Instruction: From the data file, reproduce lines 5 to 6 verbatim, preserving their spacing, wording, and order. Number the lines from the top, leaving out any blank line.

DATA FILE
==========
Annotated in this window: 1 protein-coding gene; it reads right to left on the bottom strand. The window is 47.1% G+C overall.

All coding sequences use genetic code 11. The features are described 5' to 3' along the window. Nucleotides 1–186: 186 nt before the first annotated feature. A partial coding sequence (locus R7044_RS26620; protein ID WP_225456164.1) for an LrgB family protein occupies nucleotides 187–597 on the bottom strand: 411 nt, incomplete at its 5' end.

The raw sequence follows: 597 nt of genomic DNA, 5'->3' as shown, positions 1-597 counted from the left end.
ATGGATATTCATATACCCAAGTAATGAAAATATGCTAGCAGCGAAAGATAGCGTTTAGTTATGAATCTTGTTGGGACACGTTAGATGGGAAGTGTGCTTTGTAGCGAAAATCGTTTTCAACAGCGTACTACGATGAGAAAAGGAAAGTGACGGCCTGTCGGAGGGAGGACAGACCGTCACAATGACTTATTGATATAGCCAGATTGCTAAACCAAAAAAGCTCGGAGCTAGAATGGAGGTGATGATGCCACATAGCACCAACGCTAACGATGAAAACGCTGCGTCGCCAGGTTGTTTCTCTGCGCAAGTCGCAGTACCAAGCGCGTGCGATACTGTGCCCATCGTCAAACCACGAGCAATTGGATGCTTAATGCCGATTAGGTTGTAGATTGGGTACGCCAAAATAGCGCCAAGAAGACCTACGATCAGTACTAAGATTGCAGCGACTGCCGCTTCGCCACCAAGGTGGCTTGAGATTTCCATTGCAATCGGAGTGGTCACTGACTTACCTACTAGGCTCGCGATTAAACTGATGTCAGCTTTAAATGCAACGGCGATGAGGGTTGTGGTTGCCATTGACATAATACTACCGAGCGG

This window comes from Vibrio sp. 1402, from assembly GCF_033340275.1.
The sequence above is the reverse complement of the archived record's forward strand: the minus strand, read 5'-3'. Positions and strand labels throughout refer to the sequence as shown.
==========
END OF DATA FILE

This window comes from Vibrio sp. 1402, from assembly GCF_033340275.1.
The sequence above is the reverse complement of the archived record's forward strand: the minus strand, read 5'-3'. Positions and strand labels throughout refer to the sequence as shown.